The book provides a systematic overview of the main worldviews – such as realism, liberalism, and constructivism – and their associated theoretical underpinnings. Placing liberal internationalism at the heart of the debate, it argues that the main division in IR theory is between liberal internationalism and its critics. Griffiths examines both the strengths and weaknesses of liberal internationalism as a worldview, and also explores the competing worldviews that have been generated by the perceived flaws of this perspective.
Examination of crucial policy issues is incorporated throughout the text, restoring the relevance of theory for those who wish to understand those policy issues. Moreover, this book revitalises the raison d'être of contemporary IR theory and shows the role it can play in making sense of the twenty-first century.
This book investigates both the continuity and change of sovereignty through an examination of the different ways it is understood; sovereignty as an institution, as identity; as a (language) game; and as subjectivity. In this illuminating book, Aalberts examines sovereign statehood as a political-legal concept, an institutional product of modern international society, and seeks an interdisciplinary approach that combines international relations and international law. This book traces the consequences of this origin for the conceptualization of sovereign statehood in modern academic discourse, drawing on key jurisprudence and international treaties, and provides a new framework to consider the international significance of sovereignty.
As an innovative approach to a critical institution, Constructing Sovereignty between Politics and Law will be of interest to students and scholars of international relations, international relations theory and international law.
Part One sets out the English School’s origins and development, explaining its central concepts and methodological tools, and placing it within the broader canon of IR theory. Part Two offers a detailed account of the historical, regional and social structural strands of the English School, explaining the important link between the school’s historical projects and its interest in a societal approach to international relations. Part Three explores the School’s responses to the enduring problems of order and justice, and highlights the changing balance between pluralist and solidarist institutions in the evolution of international society over the past five centuries. The book concludes with a discussion of the English School’s ongoing controversies and debates, and identifies opportunities for further research.
For students new to the topic this book will provide an accessible and balanced overview, whilst those already familiar with the ES will be prompted to look afresh at their own understanding of its significance and potentiality.
International Ethics: A Critical Introduction provides an engaging and accessible introduction to these foundational questions. In a cogent and carefully argued analysis, Richard Shapcott critically examines the theories of cosmopolitanism, communitarianism, realism and pluralism and scrutinises their approaches to the various obligations which members of 'bounded' communities, primarily nation-states, have to 'outsiders' and 'foreigners'. He then takes the theoretical approaches in context by discussing the ethics of hospitality and membership of political communities, issues of mutual aid and humanitarianism abroad, the ethics of harm related to interstate international violence, and the challenge of severe global poverty. The book concludes by suggesting that the terms of international ethical life in the 21st century require reframing in a way that focuses more intently on the nature of harm between communities and individuals.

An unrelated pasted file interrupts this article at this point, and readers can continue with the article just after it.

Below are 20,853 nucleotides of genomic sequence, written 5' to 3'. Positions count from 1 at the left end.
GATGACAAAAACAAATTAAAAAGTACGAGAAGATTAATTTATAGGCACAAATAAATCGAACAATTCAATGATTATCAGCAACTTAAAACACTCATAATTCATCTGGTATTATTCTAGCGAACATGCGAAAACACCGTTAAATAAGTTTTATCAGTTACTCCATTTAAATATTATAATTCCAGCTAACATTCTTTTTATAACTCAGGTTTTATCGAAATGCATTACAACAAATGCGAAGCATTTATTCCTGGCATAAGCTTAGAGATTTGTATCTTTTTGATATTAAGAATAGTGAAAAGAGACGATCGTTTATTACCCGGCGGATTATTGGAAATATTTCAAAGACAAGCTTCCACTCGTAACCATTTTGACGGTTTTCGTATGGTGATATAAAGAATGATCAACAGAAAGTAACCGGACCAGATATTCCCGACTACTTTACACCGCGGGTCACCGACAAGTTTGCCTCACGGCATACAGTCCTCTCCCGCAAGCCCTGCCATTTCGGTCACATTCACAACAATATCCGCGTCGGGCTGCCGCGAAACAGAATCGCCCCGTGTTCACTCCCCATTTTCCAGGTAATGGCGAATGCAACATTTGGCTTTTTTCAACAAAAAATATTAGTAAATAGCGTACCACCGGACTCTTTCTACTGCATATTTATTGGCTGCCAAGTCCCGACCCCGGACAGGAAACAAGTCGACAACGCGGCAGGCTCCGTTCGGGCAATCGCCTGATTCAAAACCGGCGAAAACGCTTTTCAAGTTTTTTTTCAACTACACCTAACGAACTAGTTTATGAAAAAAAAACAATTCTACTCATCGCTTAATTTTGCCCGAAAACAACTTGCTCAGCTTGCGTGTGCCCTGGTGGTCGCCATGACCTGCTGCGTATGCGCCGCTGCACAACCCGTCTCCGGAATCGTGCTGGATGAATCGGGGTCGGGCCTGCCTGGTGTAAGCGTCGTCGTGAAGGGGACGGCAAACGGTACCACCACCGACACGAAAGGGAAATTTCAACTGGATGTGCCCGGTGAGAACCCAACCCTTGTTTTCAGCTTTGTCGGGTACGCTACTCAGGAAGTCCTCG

This book provides students and scholars with a conceptual framework with which to analyse the policies, actions and philosophy of governments, NGOs and international corporations. Above all, it offers the means whereby individuals can assess their own positions on contemporary ethical issues such as global poverty, humanitarian intervention, migration and refugees and global warming.
Although we have grown accustomed to regarding sovereignty as a defining characteristic of the modern state and as a constitutive principle of the international system, Sovereignty as Symbolic Form argues that recent changes indicate that sovereignty has been turned into something granted, contingent upon its responsible exercise in accordance with the norms and values of an imagined international community. Hence we need a new understanding of sovereignty in order to clarify the logic of its current usage in theory and practice alike, and its connection to broader concerns of social ontology: what kind of world do we inhabit, and of what kind of entities is this world composed?
This book will be of interest to students of International Relations, Critical Security and International Politics.